The current issue of New Yorker has a fascinating tracing of the paranoid, anti-government strain of the Tea Party and Glenn Beck cohort to its roots in 1950s anti-communist paranoia, especially the infamous John Birch Society. A highly suggested read.
But, pathetically, what most caught my imagination was not the historical or political import, but this tidbit: “Trumpeter [Dizzy Gillespie], whose actual name was John Birks Gillespie, made a humorous run for the Presidency in 1964, organizing John Birks Societies in twenty-five states.” According to Indiana Public Media,
[Gillespie] said that he would rename the White House “the Blues House” and proposed a presidential cabinet with Duke Ellington as minister of state, Max Roach as minister of defense, Charles Mingus as minister of peace (“because he’ll take a piece of your head faster than anyone I know”), Peggy Lee as minister of labor, and Miles Davis as the director of the CIA. He also suggested having racist Mississippi governor Ross Barnett serve as U.S. Information Agency director in the Congo and earmarked Alabama governor George Wallace for deportation to Vietnam. Black Muslim leader Malcolm X was to be appointed as Attorney General, “because he’s one cat we definitely want to have on our side.”
Sounds pretty good to me, at least better than Goldwater. As does his campaign song, “Vote Dizzy,” a remake of the classic “Hot Peanuts,” with vocals by Jon Hendricks, from the 1963 Newport live disc, Dizzy for President. Especially fitting that this would all come together today, on what would be Dizzy’s 93rd birthday. Google Doodle and all.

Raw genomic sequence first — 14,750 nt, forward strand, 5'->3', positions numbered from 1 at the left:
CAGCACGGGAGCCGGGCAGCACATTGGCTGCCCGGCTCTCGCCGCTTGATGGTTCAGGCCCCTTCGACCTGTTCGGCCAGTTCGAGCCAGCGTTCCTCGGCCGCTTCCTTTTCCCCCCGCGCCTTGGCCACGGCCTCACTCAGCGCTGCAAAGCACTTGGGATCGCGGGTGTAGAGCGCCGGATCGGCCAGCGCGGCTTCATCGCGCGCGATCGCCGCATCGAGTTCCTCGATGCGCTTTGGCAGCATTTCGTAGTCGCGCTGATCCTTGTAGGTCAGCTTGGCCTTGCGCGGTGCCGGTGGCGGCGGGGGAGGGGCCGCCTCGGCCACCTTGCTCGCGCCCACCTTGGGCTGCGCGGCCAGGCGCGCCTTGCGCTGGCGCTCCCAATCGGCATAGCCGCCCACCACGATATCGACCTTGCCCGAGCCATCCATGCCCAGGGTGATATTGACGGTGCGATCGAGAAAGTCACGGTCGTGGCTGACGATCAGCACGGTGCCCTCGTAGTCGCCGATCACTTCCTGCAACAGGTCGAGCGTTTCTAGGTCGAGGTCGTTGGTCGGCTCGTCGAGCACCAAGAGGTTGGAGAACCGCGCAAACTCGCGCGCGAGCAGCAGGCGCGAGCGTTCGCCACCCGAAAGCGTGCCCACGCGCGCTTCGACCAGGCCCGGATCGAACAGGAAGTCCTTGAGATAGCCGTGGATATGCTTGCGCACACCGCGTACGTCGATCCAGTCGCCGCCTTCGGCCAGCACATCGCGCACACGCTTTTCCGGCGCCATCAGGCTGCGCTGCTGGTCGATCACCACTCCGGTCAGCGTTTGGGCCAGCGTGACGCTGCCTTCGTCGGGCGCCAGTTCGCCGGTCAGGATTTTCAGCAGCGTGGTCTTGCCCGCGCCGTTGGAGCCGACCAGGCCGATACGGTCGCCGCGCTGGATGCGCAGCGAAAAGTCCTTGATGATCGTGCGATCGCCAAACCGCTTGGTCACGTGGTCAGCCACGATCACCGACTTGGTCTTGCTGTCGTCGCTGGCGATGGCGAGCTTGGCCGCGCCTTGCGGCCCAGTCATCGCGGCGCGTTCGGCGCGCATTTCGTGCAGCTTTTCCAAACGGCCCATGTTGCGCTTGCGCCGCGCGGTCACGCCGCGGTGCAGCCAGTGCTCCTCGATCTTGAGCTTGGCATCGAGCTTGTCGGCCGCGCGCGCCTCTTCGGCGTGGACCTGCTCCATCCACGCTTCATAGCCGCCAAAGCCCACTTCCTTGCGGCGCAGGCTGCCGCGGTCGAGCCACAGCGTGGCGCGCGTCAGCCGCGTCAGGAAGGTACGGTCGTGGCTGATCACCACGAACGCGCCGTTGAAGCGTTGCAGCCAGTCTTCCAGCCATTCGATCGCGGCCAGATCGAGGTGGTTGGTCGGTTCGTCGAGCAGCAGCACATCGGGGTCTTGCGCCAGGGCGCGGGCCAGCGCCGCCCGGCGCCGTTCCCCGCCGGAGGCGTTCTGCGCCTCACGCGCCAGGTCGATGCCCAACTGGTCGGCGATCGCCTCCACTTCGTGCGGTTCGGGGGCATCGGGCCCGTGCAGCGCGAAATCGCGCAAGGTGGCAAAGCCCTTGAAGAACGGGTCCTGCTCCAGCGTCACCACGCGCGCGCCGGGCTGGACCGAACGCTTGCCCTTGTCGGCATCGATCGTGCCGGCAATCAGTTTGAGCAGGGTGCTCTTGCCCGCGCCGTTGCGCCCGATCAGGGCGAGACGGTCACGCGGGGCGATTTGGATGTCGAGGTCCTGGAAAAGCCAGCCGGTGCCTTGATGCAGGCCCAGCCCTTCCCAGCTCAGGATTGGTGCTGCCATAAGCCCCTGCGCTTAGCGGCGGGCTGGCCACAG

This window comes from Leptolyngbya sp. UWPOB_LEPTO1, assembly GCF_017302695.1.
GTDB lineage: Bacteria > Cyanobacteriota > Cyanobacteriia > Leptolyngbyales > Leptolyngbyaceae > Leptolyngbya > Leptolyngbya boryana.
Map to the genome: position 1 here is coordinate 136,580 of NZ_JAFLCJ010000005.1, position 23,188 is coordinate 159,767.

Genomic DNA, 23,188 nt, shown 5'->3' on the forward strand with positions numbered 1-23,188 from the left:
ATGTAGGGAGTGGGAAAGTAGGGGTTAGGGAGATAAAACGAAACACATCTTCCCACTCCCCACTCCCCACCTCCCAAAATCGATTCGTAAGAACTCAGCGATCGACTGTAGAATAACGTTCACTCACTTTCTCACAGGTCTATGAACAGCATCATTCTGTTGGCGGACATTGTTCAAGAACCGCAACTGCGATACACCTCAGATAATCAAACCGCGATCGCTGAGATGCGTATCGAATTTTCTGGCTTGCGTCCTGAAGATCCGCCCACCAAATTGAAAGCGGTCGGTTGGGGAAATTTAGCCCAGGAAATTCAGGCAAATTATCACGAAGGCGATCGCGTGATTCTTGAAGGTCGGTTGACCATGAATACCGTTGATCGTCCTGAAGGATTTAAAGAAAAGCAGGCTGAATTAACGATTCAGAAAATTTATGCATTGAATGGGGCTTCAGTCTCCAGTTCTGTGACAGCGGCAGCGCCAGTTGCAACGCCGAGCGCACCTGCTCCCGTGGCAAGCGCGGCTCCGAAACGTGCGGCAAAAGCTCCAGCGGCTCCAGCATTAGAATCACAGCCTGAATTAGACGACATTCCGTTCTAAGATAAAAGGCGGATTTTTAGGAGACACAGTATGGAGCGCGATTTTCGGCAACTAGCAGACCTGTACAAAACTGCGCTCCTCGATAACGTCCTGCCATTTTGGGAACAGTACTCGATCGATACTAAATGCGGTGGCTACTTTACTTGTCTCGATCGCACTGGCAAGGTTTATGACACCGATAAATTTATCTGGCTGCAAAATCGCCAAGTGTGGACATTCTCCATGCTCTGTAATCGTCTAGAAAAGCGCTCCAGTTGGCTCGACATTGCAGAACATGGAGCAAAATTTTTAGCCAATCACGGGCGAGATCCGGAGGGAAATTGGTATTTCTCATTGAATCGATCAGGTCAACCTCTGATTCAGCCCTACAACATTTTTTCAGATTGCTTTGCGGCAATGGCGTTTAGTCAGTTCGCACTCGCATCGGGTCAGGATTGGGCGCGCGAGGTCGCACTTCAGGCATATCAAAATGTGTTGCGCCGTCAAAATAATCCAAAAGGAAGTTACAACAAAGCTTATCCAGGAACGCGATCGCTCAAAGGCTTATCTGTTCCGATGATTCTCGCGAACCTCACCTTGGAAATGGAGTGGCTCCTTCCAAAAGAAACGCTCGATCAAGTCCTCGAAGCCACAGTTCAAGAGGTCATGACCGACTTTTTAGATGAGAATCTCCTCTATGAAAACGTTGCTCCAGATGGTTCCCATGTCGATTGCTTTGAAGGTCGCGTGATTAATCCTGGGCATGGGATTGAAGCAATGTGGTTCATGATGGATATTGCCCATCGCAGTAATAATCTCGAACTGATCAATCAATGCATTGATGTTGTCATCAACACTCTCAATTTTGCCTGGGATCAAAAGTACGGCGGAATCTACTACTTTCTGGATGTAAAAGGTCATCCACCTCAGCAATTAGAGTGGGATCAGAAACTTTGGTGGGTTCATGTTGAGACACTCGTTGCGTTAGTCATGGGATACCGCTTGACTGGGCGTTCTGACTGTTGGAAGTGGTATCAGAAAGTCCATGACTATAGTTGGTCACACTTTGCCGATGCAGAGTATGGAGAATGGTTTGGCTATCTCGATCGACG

Bob Dylan also joined the anti-Birch wagon, producing a somewhat middling song called “Talkin’ John Birch Paranoid Blues.” “Talkin’” was an improvisational blues style developed by Woody Guthrie (see “Talking Fish Blues“), that Dylan used in other songs to better effect (“Talking World War III Blues,” “Talking Bear Mountain Picnic Massacre”). But “John Birch” itself has an interesting back story. Originally slated for release on Dylan’s sophomore effort, The Freewheelin’ Bob Dylan, CBS objected, possibly as a response to Dylan attempting to play it on Ed Sullivan. “John Birch” and three other songs (including the fallout shelter themed “Let Me Die In My Footsteps”) were dropped from the record. Dylan, although crushed, instead included “Girl from the North Country”, “Masters of War”, “Talkin’ World War III Blues”, and “Bob Dylan’s Dream.” Given that the first two are undeniable and major classic (see NoiseNarcs’ take on Jim Hall and Bill Frissel’s version of “Masters of War”) and that the other two are excellent, we at Noise Narcs are forced to take a Birchian view and conclude that CBS colluded with Dylan under the guise of censorship to further his communist plot of changing popular music forever. Very clever, you communist pinkos, very clever. Not so clever is the way they tip their hand with this week’s release of Dylan’s The Witmark Demos: 1962-1964, which reveals their plot by including “Talkin’ John Birch Blues” and a slew of early Dylan demos.